In this study, we investigated the role of cholinergic interneurons in NMDA-induced inhibition of dopamine release and fEPSP/PS amplitude because these neurons, but not medium spiny projection neurons, express GluN2D (Landwehrmeyer et al. 1995). Our results suggest that GluN2D-containing NMDARs located in cholinergic interneurons contribute to NMDA-induced depression of dopamine and glutamate release. Several observations support this possibility. First, the depressant action of NMDA was correlated with an increased firing in cholinergic interneurons. The ability of a low concentration of NMDA to induce action potential firing in cholinergic interneurons and not in projection neurons (data not shown) is likely attributed to the low sensitivity to Mg2+ block of channels made of GluN2D, combined with a depolarized resting membrane potential in cholinergic interneurons. Second, the muscarinic receptor agonist oxotremorine-M inhibited evoked dopamine release and the fEPSP/PS through a pre-synaptic mechanism. Third, we found that there is a small, but significant, inhibitory action of ambient acetylcholine acting on M1 receptors on dopamine release. Spontaneous activity in cholinergic interneurons in the brain slice preparation likely produces this endogenous tone of acetylcholine. Fourth, muscarinic receptor antagonists counteracted, to some degree, the depressant effect of NMDA. The involvement of multiple muscarinic receptors might be attributable to different mechanisms, described in earlier studies (Pisani et al. 2007; Goldberg et al. 2012), that may contribute to NMDA-induced depression of dopamine and glutamate release. Previous studies found that dopamine release is under the control of M2 and M4 receptors in cholinergic interneurons and nicotinic receptors likely localized in dopaminergic axon terminals (Threlfell et al. 2010). In addition to these receptors, we found that M1, but not M3, receptors mediate NMDA-induced depressant action on dopamine release, suggesting that additional mechanisms control dopamine release. For glutamate release, several mechanisms could contribute to NMDA-induced inhibition through activation of cholinergic interneurons and muscarinic M1–M4 receptors. Indeed, M1 receptors are suggested to have a post-synaptic location on medium spiny striatal neurons, M2/M3 receptors were shown to be present on glutamatergic terminals, and M4 receptors are expressed in cholinergic interneurons axon terminals where they regulate the release of acetylcholine, as well as on medium spiny neurons (Pisani et al. 2007).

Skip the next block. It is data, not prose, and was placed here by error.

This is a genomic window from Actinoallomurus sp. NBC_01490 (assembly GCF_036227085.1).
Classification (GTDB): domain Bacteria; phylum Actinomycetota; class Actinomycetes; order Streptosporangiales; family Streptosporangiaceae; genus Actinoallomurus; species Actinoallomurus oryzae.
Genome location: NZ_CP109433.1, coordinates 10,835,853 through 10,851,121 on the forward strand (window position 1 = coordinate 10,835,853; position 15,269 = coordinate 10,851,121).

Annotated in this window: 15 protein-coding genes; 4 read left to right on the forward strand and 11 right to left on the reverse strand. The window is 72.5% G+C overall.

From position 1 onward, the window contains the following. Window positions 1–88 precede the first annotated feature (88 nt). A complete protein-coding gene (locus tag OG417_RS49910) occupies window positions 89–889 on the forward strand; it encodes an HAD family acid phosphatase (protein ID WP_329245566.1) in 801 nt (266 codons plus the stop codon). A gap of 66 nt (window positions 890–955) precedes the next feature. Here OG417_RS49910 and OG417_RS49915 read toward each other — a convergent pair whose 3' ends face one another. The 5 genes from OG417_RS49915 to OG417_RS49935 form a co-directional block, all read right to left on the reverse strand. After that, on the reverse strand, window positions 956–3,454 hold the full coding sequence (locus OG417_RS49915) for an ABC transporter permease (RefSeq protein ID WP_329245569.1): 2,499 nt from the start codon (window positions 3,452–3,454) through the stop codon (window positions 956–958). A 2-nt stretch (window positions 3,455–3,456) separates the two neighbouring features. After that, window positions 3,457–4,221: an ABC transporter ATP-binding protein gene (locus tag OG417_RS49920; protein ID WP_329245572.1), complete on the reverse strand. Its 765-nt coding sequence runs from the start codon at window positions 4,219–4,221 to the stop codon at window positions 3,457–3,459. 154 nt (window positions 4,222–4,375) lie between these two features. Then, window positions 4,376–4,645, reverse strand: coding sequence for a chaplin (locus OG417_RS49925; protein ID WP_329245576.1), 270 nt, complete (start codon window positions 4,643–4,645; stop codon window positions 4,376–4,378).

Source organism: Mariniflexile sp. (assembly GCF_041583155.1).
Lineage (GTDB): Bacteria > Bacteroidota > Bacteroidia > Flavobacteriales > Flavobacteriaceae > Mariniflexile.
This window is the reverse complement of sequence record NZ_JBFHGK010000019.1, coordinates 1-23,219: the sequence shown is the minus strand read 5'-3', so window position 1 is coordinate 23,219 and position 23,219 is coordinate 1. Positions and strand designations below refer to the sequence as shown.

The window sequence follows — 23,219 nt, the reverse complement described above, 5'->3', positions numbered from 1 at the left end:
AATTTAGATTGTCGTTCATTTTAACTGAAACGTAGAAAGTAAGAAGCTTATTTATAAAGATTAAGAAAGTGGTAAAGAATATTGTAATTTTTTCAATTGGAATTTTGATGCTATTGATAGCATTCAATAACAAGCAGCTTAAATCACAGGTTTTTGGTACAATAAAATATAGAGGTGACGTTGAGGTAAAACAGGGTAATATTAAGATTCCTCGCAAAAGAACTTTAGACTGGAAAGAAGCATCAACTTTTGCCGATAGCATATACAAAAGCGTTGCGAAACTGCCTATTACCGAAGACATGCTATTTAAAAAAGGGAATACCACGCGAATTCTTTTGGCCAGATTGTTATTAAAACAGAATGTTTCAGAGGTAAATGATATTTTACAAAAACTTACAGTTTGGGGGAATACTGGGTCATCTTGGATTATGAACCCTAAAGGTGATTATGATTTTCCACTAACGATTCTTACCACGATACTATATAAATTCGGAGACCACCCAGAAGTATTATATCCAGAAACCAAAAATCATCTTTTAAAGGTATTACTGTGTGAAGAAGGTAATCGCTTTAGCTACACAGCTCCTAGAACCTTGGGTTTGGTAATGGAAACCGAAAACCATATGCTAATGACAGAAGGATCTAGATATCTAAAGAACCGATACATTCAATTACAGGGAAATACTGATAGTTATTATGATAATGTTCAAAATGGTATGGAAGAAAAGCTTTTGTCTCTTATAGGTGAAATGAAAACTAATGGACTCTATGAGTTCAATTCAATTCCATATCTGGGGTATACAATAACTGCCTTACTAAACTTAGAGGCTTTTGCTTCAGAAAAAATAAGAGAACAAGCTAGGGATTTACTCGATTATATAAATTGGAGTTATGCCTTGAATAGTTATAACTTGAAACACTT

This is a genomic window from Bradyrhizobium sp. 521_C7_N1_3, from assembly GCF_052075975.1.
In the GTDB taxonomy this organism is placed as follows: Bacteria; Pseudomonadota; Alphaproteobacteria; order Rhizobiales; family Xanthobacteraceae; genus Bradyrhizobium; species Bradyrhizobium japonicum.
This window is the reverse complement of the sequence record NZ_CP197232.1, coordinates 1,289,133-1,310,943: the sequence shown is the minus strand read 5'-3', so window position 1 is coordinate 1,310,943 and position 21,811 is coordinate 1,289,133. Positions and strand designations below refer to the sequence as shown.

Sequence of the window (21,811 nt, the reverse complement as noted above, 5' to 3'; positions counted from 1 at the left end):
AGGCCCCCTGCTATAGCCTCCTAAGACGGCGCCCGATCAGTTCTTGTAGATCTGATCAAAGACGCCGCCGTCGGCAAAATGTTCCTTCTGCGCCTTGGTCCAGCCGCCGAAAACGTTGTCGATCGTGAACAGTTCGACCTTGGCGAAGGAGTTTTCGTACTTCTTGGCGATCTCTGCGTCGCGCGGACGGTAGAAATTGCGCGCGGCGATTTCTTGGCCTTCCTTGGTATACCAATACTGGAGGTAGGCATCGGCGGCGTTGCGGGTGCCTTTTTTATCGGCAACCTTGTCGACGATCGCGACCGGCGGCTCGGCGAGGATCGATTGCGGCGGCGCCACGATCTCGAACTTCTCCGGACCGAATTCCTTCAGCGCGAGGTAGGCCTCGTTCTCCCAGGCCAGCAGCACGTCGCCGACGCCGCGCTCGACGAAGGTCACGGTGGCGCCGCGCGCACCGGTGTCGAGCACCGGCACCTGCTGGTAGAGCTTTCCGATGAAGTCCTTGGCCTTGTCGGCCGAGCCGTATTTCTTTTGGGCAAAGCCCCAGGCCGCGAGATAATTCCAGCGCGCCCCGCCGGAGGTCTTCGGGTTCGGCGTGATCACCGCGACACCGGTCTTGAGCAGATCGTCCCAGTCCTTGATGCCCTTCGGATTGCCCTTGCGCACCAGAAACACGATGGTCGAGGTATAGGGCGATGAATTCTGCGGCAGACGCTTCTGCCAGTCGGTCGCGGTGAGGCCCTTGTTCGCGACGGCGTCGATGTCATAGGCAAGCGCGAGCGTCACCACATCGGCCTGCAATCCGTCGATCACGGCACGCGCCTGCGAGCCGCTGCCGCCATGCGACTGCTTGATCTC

Taken together, these results suggest that GluN2D-containing NMDARs in cholinergic interneurons contribute to the pre-synaptic control of dopamine and glutamate release in the striatum. Our results further confirm the potent inhibitory role of cholinergic interneurons in the regulation of dopamine release in the striatum (Threlfell et al. 2010). Our observations are consistent with the demonstration that agonists at most heteroreceptors, except for nicotinic acetylcholine receptors, inhibit dopamine release (Rice et al. 2011; Zhang and Sulzer 2012). Our study identifies another receptor whose activation inhibits dopamine release, further contributing to signaling salient contextual stimuli, as suggested in earlier studies (Zhang and Sulzer 2012). Our results also extend the observations made for dopamine release to glutamatergic neurotransmission, demonstrating that both neurotransmitter systems are regulated by striatal cholinergic interneurons.